The way John tells the story of the arrest and trial and crucifixion of Jesus, you would think Jesus is in complete command of the situation. He knows what is going to happen; the people who come to arrest him are more frightened of him than he is of them. The guard who slaps him for speaking too boldly to the High Priest is given a neat put-down. When Pilate “tries” Jesus it is more like Pilate being on trial: Jesus stands still and poor Pilate goes in and out of the Praetorium like a cuckoo in a clock at midday. The carrying of the cross feels like his choice rather than an imposition. The new relationship between the beloved disciple and Jesus’ mother, whatever the deep significance we read into it, is his initiative. He thirsts, not as a victim but as one who is fulfilling the scripture; his actual death is an accomplishment, and perhaps it is the giving of the Spirit with a capital S. His unbroken body is a fulfilment of scripture, his piercing is a new birth for humanity – blood and water - and his burial, with all that ointment and spice, is a royal one.
And yet he is helpless. Bound, nailed, buried, things are done to him and he is passive (“the passion of our Lord Jesus Christ”).
This is a paradox, and it speaks to our human condition, and offers a vision for our struggling attempts to be truly human, which means truly holy.
We are a puzzling mixture of freedom and interdependence and unfreedom. Our physical make-up gives us scope for action and yet limits what that action will be. We want happiness and something we might call fulfilment, and usually we want that for others too; but others are experienced as positive and negative – not just friends and enemies, but friends who obstinately won’t follow our agenda. And of course within ourselves we find goodness and badness, freedom and compulsions, generosity and resentment, hope and fear. We are not simply individuals: we belong to groups, to nations, to the human race in a challenging and challenged eco-system. We are heading towards death whatever our age or state of health.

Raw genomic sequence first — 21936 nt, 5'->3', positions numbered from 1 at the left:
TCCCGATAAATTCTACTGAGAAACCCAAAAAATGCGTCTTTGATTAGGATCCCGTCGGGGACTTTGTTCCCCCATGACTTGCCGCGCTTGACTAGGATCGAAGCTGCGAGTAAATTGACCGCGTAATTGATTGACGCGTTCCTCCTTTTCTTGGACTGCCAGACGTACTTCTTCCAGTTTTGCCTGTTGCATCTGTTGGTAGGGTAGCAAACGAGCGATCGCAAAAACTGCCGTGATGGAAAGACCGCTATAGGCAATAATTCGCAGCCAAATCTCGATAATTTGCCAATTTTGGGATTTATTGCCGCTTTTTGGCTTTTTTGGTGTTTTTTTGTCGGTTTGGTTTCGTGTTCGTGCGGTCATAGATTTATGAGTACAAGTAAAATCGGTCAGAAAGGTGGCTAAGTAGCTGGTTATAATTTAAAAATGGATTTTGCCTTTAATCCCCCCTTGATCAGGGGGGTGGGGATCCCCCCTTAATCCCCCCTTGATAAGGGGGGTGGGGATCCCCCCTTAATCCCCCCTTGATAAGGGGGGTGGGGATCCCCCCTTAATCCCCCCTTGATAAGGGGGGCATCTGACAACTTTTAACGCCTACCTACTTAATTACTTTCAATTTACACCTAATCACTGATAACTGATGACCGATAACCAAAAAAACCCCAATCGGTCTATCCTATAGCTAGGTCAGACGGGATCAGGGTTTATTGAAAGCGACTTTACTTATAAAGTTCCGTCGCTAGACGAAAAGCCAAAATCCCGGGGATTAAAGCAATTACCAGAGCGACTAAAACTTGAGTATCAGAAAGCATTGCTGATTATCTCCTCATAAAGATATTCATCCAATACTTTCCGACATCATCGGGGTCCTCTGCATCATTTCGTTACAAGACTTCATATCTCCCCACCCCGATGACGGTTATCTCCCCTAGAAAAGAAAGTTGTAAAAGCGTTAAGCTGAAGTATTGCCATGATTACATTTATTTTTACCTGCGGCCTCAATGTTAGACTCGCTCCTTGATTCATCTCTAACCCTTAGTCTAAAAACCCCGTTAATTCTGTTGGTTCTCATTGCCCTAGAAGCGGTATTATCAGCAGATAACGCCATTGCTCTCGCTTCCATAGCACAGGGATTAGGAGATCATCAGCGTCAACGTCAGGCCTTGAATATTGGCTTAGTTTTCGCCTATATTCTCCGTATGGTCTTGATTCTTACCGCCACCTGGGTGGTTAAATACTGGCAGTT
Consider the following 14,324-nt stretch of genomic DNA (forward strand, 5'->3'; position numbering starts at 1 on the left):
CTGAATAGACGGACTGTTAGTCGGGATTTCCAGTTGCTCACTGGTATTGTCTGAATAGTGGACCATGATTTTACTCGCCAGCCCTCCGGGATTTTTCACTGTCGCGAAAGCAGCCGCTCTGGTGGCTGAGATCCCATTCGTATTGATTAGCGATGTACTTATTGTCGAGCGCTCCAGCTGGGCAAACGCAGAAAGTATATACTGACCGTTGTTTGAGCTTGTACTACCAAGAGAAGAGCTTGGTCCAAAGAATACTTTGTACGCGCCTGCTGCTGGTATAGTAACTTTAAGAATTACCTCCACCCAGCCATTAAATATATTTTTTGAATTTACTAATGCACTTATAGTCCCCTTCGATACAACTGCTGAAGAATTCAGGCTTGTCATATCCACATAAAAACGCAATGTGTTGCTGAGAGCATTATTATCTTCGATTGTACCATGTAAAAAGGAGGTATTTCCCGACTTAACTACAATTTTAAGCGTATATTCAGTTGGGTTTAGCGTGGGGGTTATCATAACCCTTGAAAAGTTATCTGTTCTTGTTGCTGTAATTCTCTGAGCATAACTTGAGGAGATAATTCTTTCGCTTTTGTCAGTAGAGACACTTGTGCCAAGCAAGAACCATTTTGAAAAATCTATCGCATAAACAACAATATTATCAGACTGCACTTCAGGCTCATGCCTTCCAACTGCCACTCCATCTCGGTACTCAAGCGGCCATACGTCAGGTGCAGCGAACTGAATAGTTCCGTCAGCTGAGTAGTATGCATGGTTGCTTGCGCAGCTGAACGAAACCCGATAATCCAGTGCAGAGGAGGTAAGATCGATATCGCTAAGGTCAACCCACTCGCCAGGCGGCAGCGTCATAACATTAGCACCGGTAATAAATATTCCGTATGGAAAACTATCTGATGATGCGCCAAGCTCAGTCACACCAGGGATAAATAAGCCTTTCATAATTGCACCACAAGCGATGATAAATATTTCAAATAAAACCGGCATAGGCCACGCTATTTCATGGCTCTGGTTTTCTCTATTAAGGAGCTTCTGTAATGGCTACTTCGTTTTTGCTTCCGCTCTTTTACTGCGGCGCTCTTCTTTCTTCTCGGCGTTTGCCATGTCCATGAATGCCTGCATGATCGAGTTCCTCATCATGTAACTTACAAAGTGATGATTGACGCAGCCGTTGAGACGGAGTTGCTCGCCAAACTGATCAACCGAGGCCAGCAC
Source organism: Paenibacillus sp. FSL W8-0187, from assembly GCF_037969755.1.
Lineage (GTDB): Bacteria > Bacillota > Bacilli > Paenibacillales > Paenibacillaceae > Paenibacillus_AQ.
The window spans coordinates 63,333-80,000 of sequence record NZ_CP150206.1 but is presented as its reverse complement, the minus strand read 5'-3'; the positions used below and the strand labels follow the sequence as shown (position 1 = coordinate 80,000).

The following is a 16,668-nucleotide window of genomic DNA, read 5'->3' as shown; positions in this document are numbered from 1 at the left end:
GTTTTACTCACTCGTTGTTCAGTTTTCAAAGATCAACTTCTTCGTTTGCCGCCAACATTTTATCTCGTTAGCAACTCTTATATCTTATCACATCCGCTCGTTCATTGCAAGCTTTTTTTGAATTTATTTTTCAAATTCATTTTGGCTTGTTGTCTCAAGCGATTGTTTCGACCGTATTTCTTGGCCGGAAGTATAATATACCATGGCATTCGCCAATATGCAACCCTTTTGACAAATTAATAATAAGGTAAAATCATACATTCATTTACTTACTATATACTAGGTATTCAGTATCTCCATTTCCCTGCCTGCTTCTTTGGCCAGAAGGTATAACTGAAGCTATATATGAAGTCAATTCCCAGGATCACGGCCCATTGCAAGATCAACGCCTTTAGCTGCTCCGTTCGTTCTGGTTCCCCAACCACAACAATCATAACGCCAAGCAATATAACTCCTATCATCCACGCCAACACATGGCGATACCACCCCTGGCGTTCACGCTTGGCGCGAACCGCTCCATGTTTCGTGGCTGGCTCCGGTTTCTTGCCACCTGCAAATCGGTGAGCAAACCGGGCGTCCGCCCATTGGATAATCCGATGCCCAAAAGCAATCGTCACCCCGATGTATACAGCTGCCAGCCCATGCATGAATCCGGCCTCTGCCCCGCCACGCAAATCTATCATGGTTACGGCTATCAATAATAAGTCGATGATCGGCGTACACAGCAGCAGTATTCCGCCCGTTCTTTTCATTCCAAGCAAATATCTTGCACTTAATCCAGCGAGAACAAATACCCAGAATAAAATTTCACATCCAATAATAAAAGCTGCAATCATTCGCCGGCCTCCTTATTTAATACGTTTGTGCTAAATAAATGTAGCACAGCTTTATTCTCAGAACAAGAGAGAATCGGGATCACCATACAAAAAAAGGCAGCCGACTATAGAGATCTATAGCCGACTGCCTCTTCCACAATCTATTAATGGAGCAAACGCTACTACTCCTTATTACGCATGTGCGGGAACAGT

If we are Christians we try to follow Christ, and the Christ of John’s gospel in particular is this amazingly free person in charge of his life, yet totally subject to the will of the Father, seemingly beyond the authority of those around him and yet bound to humanity by that Father’s will, so that he may bring them life. For him there is not a contradiction between his will and the constraints of his life. He chose to be bound, nailed, imprisoned in a tomb. He was in charge of his helplessness. Close to the time of his death, in Jerusalem, some Greeks came looking to meet him; he said, in words reminiscent of the Gethsemane scene in the other Gospels, “Now my soul is troubled. And what should I say – ‘Father, save me from this hour’? No, it is for this reason that I have come to this hour. Father, glorify your name.”
Aunt Ruth died of cancer while I was in Zimbabwe, and when I got back to England I was given one of her books – a now very battered copy of Teilhard’s Le Milieu Divin. A marker was in a page which contained an italicised prayer entitled “Communion through Diminishment” in which he reflected how in his younger years he rejoiced to draw nearer to God through activity and the exercise of his powers; but he goes on: “grant, when my hour comes, that I may recognise you under the species of each alien or hostile force that seems bent upon destroying me…..;when the painful moment comes in which I suddenly awaken to the fact that I am ill or growing old;…..when I feel I am losing hold of myself and am absolutely passive within the hands of the great unknown forces that have formed me;…. grant that I may understand that it is you …. who are painfully parting the fibres of my being in order to penetrate to the very marrow of my substance …It is not enough that I should die while communicating. Teach me to treat my death as an act of communion.” I sensed that Aunt Ruth, in leaving the marker there, had wanted to say she was dying in peace. By surrendering to God’s will she was following the Christ who was in charge of his helplessness.